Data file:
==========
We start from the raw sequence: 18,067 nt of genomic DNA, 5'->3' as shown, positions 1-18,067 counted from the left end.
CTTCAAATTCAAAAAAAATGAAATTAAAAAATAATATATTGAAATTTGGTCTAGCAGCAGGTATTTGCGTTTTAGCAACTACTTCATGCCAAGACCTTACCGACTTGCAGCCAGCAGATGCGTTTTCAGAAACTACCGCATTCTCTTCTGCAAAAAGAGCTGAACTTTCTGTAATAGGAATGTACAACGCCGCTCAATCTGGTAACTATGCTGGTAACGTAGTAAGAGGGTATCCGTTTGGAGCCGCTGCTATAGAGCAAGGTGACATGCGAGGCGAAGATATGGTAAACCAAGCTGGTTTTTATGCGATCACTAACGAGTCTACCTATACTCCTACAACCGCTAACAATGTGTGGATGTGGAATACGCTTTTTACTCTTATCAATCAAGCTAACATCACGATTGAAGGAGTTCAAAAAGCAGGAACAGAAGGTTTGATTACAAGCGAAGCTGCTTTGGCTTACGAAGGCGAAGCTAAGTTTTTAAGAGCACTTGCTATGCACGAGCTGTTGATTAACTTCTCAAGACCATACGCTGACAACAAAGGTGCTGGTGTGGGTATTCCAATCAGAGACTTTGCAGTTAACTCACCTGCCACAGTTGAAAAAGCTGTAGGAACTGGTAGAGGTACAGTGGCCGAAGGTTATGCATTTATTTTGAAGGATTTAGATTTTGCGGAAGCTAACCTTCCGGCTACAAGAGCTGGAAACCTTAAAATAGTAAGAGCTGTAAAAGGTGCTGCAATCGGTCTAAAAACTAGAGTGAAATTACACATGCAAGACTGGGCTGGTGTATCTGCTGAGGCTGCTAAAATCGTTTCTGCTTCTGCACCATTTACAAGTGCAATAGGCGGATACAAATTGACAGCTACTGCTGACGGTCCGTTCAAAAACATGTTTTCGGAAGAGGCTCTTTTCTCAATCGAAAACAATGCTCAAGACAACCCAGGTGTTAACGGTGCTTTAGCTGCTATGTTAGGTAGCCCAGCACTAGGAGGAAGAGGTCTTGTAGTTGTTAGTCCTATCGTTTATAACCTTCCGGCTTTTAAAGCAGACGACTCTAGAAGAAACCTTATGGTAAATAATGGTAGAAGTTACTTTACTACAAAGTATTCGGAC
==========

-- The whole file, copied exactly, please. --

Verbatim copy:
We start from the raw sequence: 18,067 nt of genomic DNA, 5'->3' as shown, positions 1-18,067 counted from the left end.
CTTCAAATTCAAAAAAAATGAAATTAAAAAATAATATATTGAAATTTGGTCTAGCAGCAGGTATTTGCGTTTTAGCAACTACTTCATGCCAAGACCTTACCGACTTGCAGCCAGCAGATGCGTTTTCAGAAACTACCGCATTCTCTTCTGCAAAAAGAGCTGAACTTTCTGTAATAGGAATGTACAACGCCGCTCAATCTGGTAACTATGCTGGTAACGTAGTAAGAGGGTATCCGTTTGGAGCCGCTGCTATAGAGCAAGGTGACATGCGAGGCGAAGATATGGTAAACCAAGCTGGTTTTTATGCGATCACTAACGAGTCTACCTATACTCCTACAACCGCTAACAATGTGTGGATGTGGAATACGCTTTTTACTCTTATCAATCAAGCTAACATCACGATTGAAGGAGTTCAAAAAGCAGGAACAGAAGGTTTGATTACAAGCGAAGCTGCTTTGGCTTACGAAGGCGAAGCTAAGTTTTTAAGAGCACTTGCTATGCACGAGCTGTTGATTAACTTCTCAAGACCATACGCTGACAACAAAGGTGCTGGTGTGGGTATTCCAATCAGAGACTTTGCAGTTAACTCACCTGCCACAGTTGAAAAAGCTGTAGGAACTGGTAGAGGTACAGTGGCCGAAGGTTATGCATTTATTTTGAAGGATTTAGATTTTGCGGAAGCTAACCTTCCGGCTACAAGAGCTGGAAACCTTAAAATAGTAAGAGCTGTAAAAGGTGCTGCAATCGGTCTAAAAACTAGAGTGAAATTACACATGCAAGACTGGGCTGGTGTATCTGCTGAGGCTGCTAAAATCGTTTCTGCTTCTGCACCATTTACAAGTGCAATAGGCGGATACAAATTGACAGCTACTGCTGACGGTCCGTTCAAAAACATGTTTTCGGAAGAGGCTCTTTTCTCAATCGAAAACAATGCTCAAGACAACCCAGGTGTTAACGGTGCTTTAGCTGCTATGTTAGGTAGCCCAGCACTAGGAGGAAGAGGTCTTGTAGTTGTTAGTCCTATCGTTTATAACCTTCCGGCTTTTAAAGCAGACGACTCTAGAAGAAACCTTATGGTAAATAATGGTAGAAGTTACTTTACTACAAAGTATTCGGAC